Cholera at the Crossroads: The Association Between Endemic Cholera and National Access to Improved Water Sources and Sanitation

Benjamin L. Nygren Division of Foodborne, Waterborne and Environmental Diseases, Centers for Disease Control and Prevention, Atlanta, Georgia

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Anna J. Blackstock Division of Foodborne, Waterborne and Environmental Diseases, Centers for Disease Control and Prevention, Atlanta, Georgia

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Eric D. Mintz Division of Foodborne, Waterborne and Environmental Diseases, Centers for Disease Control and Prevention, Atlanta, Georgia

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We evaluated World Health Organization (WHO) national water and sanitation coverage levels and the infant mortality rate as predictors of endemic cholera in the 5-year period following water and sanitation coverage estimates using logistic regression, receiver operator characteristic curves, and different definitions of endemicity. Each was a significant predictors of endemic cholera at P < 0.001. Using a value of 250 for annual cases reported in 3 of 5 years, a national water access level of 71% has 65% sensitivity and 65% specificity in predicting endemic cholera, a sanitation access level of 39% has 63% sensitivity and 62% specificity, and an infant mortality rate of 65/1,000 has 67% sensitivity and 69% specificity. Our findings reveal the tradeoff between sensitivity and specificity for these predictors of endemic cholera and highlight the substantial uncertainty in the data. More accurate global surveillance data will enable more precise characterization of the benefits of improved water and sanitation.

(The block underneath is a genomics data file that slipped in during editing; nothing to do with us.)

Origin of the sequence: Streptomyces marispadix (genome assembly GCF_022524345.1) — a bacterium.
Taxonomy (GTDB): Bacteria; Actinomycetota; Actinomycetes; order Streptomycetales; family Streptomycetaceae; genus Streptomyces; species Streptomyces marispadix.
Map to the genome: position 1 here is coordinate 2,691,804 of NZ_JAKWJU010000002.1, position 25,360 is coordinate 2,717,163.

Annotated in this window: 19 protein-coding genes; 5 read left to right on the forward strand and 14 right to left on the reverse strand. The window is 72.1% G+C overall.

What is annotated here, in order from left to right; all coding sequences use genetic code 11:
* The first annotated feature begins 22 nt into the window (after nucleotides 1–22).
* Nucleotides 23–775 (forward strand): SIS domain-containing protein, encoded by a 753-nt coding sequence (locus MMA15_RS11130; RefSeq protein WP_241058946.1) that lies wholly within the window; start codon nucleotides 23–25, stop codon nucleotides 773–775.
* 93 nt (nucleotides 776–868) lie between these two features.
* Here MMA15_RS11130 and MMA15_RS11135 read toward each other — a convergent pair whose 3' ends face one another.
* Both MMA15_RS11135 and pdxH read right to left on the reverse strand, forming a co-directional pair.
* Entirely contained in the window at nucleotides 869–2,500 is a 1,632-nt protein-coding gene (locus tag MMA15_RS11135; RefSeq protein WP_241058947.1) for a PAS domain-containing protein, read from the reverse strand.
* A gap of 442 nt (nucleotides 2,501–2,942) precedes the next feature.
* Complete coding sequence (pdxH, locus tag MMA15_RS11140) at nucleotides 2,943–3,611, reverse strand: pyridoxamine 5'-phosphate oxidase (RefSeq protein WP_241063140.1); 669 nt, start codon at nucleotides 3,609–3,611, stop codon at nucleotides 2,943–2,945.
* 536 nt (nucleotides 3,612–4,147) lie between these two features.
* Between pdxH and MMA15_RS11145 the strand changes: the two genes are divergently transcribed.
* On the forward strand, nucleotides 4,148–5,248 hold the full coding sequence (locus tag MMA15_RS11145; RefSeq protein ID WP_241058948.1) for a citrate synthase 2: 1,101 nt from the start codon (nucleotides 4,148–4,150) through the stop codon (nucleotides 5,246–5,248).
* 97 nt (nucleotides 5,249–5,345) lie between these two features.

Author Notes

* Address correspondence to Benjamin L. Nygren, Centers for Disease Control and Prevention, 1600 Clifton Road NE, MS-C09, Atlanta, GA 30329. E-mail: bnygren@cdc.gov

Financial support: This work was supported in part by the United States Agency for International Development.

Authors' addresses: Benjamin L. Nygren, Anna J. Blackstock, and Eric D. Mintz, Division of Foodborne, Waterborne and Environmental Diseases, Centers for Disease Control and Prevention, Atlanta, GA, E-mails: bnygren@cdc.gov, hyp9@cdc.gov, and emintz@cdc.gov.

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